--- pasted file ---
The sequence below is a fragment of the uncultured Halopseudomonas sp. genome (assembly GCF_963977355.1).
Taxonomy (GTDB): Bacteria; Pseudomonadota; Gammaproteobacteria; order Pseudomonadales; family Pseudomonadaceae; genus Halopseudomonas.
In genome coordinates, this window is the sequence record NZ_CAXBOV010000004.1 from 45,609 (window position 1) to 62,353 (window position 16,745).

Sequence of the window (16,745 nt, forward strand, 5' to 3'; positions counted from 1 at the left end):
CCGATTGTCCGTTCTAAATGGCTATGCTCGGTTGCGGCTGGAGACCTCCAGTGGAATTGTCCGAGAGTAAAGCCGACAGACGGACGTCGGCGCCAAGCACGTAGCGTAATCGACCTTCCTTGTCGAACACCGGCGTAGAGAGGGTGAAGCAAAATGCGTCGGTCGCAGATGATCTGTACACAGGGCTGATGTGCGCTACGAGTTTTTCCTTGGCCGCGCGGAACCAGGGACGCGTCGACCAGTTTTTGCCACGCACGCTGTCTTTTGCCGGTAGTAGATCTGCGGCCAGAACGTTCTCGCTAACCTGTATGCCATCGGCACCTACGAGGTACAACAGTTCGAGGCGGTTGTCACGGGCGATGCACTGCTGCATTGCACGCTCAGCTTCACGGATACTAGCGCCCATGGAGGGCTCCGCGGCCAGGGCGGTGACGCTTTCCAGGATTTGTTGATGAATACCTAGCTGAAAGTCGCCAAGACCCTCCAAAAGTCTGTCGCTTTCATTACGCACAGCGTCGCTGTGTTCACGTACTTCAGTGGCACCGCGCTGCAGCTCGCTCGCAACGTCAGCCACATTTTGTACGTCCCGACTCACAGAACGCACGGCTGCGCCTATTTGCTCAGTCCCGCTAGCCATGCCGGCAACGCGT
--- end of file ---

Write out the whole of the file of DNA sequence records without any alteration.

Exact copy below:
The sequence below is a fragment of the uncultured Halopseudomonas sp. genome (assembly GCF_963977355.1).
Taxonomy (GTDB): Bacteria; Pseudomonadota; Gammaproteobacteria; order Pseudomonadales; family Pseudomonadaceae; genus Halopseudomonas.
In genome coordinates, this window is the sequence record NZ_CAXBOV010000004.1 from 45,609 (window position 1) to 62,353 (window position 16,745).

Sequence of the window (16,745 nt, forward strand, 5' to 3'; positions counted from 1 at the left end):
CCGATTGTCCGTTCTAAATGGCTATGCTCGGTTGCGGCTGGAGACCTCCAGTGGAATTGTCCGAGAGTAAAGCCGACAGACGGACGTCGGCGCCAAGCACGTAGCGTAATCGACCTTCCTTGTCGAACACCGGCGTAGAGAGGGTGAAGCAAAATGCGTCGGTCGCAGATGATCTGTACACAGGGCTGATGTGCGCTACGAGTTTTTCCTTGGCCGCGCGGAACCAGGGACGCGTCGACCAGTTTTTGCCACGCACGCTGTCTTTTGCCGGTAGTAGATCTGCGGCCAGAACGTTCTCGCTAACCTGTATGCCATCGGCACCTACGAGGTACAACAGTTCGAGGCGGTTGTCACGGGCGATGCACTGCTGCATTGCACGCTCAGCTTCACGGATACTAGCGCCCATGGAGGGCTCCGCGGCCAGGGCGGTGACGCTTTCCAGGATTTGTTGATGAATACCTAGCTGAAAGTCGCCAAGACCCTCCAAAAGTCTGTCGCTTTCATTACGCACAGCGTCGCTGTGTTCACGTACTTCAGTGGCACCGCGCTGCAGCTCGCTCGCAACGTCAGCCACATTTTGTACGTCCCGACTCACAGAACGCACGGCTGCGCCTATTTGCTCAGTCCCGCTAGCCATGCCGGCAACGCGT